Pence On Michael Flynn's Possible Return To Admin: 'I'd Be Happy’ To See Him Again

The Justice Department dropped charges against Flynn this week after he previously pleaded guilty to lying to the FBI.

Vice President Mike Pence said he would be “happy to see Michael Flynn again” when asked during an interview Friday with Axios if he would be fine with the retired U.S. Army lieutenant general returning to work in the government.

To the shock of legal experts nationwide, the Justice Department on Thursday dropped charges against Flynn, a former White House national security adviser who previously pleaded guilty to lying to the FBI about his contacts with Russia.

Prior to the Justice Department dropping the charges, President Donald Trump had hinted at potentially pardoning Flynn. The president said late last month that he would “certainly consider” bringing Flynn back into his administration.

Asked Friday if he would be okay with such a move, Pence appeared to say yes.

“I think Gen. Michael Flynn is an American patriot,” the vice president said. “He served this country with great distinction in uniform. And now I believe a decision by the Justice Department lays bare what was clearly prosecutorial abuse. And for my part, I’d be happy to see Michael Flynn again.”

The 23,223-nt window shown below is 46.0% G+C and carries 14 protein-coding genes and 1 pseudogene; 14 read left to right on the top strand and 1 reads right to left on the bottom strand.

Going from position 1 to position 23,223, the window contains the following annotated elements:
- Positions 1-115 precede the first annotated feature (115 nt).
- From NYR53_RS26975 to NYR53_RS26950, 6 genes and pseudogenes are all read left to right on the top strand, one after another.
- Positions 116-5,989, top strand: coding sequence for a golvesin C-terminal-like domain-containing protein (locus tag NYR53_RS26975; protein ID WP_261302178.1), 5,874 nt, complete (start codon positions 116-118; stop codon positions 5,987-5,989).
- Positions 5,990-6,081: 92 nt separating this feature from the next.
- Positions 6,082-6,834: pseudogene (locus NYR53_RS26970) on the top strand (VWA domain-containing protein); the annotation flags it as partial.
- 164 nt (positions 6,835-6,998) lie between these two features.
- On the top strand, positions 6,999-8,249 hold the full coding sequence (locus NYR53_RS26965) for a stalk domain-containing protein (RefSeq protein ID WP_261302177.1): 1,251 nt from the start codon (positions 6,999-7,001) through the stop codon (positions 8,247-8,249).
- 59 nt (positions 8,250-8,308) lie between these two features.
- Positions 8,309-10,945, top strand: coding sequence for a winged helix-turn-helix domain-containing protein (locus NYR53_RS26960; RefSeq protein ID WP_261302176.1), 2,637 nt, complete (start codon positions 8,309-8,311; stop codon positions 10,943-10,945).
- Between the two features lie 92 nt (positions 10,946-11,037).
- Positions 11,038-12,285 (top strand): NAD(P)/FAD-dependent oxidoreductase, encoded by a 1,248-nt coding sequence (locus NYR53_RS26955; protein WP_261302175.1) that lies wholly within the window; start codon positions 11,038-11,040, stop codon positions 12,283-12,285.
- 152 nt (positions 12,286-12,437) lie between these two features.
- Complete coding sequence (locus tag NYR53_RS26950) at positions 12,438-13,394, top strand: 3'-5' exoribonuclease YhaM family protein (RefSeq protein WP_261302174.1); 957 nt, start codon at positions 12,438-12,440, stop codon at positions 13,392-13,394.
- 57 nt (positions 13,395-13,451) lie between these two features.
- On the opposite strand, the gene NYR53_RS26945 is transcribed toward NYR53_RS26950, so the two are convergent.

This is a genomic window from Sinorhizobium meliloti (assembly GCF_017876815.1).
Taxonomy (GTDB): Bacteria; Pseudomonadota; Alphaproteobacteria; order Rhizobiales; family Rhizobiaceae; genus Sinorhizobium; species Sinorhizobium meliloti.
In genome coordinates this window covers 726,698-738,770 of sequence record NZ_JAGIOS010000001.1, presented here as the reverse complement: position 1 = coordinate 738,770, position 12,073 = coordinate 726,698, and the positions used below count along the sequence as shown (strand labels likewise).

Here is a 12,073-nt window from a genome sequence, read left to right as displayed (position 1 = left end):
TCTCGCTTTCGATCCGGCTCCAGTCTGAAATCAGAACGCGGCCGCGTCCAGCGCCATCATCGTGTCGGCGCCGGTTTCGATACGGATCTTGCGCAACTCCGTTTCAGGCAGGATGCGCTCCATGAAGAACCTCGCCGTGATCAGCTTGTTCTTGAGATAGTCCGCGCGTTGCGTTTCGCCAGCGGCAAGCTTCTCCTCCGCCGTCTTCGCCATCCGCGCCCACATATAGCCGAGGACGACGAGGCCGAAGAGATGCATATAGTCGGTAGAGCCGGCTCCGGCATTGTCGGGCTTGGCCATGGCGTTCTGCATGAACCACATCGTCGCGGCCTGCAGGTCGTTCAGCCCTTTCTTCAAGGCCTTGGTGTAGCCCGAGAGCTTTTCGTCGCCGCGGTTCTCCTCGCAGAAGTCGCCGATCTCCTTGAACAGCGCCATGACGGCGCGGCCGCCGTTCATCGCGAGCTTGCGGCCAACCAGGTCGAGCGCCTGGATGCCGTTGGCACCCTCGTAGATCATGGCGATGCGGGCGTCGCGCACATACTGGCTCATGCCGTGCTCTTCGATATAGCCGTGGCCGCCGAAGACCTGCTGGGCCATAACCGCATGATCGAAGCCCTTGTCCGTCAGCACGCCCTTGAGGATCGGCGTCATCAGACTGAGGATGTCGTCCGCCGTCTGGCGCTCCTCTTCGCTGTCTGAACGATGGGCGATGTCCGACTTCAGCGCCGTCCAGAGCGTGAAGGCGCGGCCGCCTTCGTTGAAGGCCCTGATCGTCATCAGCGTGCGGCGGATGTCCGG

A representative for Pence did not immediately respond to HuffPost’s request for comment.

Flynn pleaded guilty in December 2017 to lying to the FBI about his communications with Russian Ambassador to the U.S. Sergey Kislyak. Flynn initially said he had not discussed possible changes to U.S. foreign policy toward Russia with Kislyak prior to Trump’s inauguration. Flynn later admitted that he had.

A day after Flynn’s guilty plea, Trump tweeted that he “had to fire General Flynn because he lied to the Vice President and the FBI.”

Flynn has tried to withdraw his guilty plea in recent months, claiming that he had been illegally entrapped by the FBI agents who had questioned him. A federal judge rejected that argument in December. The Justice Department inspector general wrote in a report that same month that the FBI has sufficient evidence to investigate Flynn as part of its probe into the Trump campaign’s ties to Russia.

But in a court filing last week, Trump-appointed U.S. Attorney Timothy Shea said that even if Flynn lied about his conversations with Kislyak, Flynn’s lies were irrelevant to the FBI’s probe into his Russia contacts.

Pence told reporters last month that he was “more inclined” to believe Flynn unintentionally misled him in 2017 about communications with Kislyak.